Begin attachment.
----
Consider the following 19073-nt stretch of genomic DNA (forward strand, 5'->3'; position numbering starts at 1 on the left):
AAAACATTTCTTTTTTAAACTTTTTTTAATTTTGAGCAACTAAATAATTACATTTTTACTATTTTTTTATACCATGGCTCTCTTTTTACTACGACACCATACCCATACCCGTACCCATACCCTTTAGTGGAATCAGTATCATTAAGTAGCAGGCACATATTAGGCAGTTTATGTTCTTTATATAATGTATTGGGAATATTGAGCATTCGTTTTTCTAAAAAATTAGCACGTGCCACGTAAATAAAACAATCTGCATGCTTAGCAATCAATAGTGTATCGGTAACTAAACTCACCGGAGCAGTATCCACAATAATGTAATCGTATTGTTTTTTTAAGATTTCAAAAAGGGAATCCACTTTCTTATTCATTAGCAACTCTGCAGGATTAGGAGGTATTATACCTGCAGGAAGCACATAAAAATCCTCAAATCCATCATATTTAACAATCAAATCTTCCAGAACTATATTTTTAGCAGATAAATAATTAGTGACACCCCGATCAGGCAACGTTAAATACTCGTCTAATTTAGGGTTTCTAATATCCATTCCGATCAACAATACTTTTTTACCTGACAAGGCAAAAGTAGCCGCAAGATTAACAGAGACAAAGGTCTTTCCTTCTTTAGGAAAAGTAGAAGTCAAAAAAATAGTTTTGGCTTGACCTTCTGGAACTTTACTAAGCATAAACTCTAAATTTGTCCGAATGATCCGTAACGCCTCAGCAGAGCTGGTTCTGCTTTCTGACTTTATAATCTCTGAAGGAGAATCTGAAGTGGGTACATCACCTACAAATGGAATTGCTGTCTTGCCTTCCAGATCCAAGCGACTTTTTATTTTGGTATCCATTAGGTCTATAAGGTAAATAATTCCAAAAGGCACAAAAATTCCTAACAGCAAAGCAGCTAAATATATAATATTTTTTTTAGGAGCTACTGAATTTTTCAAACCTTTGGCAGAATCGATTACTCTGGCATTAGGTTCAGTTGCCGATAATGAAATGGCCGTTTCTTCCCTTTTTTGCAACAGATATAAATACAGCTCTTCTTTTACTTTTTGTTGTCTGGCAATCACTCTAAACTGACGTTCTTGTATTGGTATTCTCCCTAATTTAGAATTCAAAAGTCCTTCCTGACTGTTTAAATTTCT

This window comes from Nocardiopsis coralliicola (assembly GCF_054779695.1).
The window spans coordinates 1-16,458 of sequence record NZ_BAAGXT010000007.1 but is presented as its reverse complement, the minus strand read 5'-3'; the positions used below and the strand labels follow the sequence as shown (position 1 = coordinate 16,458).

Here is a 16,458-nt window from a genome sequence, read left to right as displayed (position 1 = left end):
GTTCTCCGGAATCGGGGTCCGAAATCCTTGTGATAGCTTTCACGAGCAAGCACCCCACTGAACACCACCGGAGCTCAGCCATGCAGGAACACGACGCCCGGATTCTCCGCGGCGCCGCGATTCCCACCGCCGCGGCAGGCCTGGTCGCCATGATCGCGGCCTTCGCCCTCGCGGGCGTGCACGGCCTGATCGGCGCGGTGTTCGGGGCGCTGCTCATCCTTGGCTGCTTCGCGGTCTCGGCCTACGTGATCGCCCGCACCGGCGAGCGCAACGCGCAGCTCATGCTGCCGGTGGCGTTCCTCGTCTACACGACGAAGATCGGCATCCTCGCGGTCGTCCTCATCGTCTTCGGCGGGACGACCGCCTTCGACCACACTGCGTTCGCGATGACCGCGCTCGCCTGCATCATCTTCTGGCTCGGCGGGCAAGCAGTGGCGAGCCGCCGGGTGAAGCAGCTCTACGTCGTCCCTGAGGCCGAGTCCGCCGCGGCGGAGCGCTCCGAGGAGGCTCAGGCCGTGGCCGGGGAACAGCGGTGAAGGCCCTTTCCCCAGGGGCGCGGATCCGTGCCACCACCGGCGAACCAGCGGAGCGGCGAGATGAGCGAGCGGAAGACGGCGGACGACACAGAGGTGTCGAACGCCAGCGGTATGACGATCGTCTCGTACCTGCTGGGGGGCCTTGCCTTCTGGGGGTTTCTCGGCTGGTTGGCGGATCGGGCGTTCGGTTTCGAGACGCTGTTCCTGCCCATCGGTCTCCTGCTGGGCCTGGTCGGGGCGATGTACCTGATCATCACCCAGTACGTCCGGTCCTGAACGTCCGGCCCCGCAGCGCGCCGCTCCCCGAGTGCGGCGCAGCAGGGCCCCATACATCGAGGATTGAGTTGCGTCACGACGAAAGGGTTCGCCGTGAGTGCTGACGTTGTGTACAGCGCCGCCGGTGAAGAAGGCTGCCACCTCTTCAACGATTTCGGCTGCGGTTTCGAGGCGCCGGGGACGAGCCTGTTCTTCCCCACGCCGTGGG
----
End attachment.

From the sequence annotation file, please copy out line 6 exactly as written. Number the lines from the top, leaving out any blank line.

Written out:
GTTCTCCGGAATCGGGGTCCGAAATCCTTGTGATAGCTTTCACGAGCAAGCACCCCACTGAACACCACCGGAGCTCAGCCATGCAGGAACACGACGCCCGGATTCTCCGCGGCGCCGCGATTCCCACCGCCGCGGCAGGCCTGGTCGCCATGATCGCGGCCTTCGCCCTCGCGGGCGTGCACGGCCTGATCGGCGCGGTGTTCGGGGCGCTGCTCATCCTTGGCTGCTTCGCGGTCTCGGCCTACGTGATCGCCCGCACCGGCGAGCGCAACGCGCAGCTCATGCTGCCGGTGGCGTTCCTCGTCTACACGACGAAGATCGGCATCCTCGCGGTCGTCCTCATCGTCTTCGGCGGGACGACCGCCTTCGACCACACTGCGTTCGCGATGACCGCGCTCGCCTGCATCATCTTCTGGCTCGGCGGGCAAGCAGTGGCGAGCCGCCGGGTGAAGCAGCTCTACGTCGTCCCTGAGGCCGAGTCCGCCGCGGCGGAGCGCTCCGAGGAGGCTCAGGCCGTGGCCGGGGAACAGCGGTGAAGGCCCTTTCCCCAGGGGCGCGGATCCGTGCCACCACCGGCGAACCAGCGGAGCGGCGAGATGAGCGAGCGGAAGACGGCGGACGACACAGAGGTGTCGAACGCCAGCGGTATGACGATCGTCTCGTACCTGCTGGGGGGCCTTGCCTTCTGGGGGTTTCTCGGCTGGTTGGCGGATCGGGCGTTCGGTTTCGAGACGCTGTTCCTGCCCATCGGTCTCCTGCTGGGCCTGGTCGGGGCGATGTACCTGATCATCACCCAGTACGTCCGGTCCTGAACGTCCGGCCCCGCAGCGCGCCGCTCCCCGAGTGCGGCGCAGCAGGGCCCCATACATCGAGGATTGAGTTGCGTCACGACGAAAGGGTTCGCCGTGAGTGCTGACGTTGTGTACAGCGCCGCCGGTGAAGAAGGCTGCCACCTCTTCAACGATTTCGGCTGCGGTTTCGAGGCGCCGGGGACGAGCCTGTTCTTCCCCACGCCGTGGG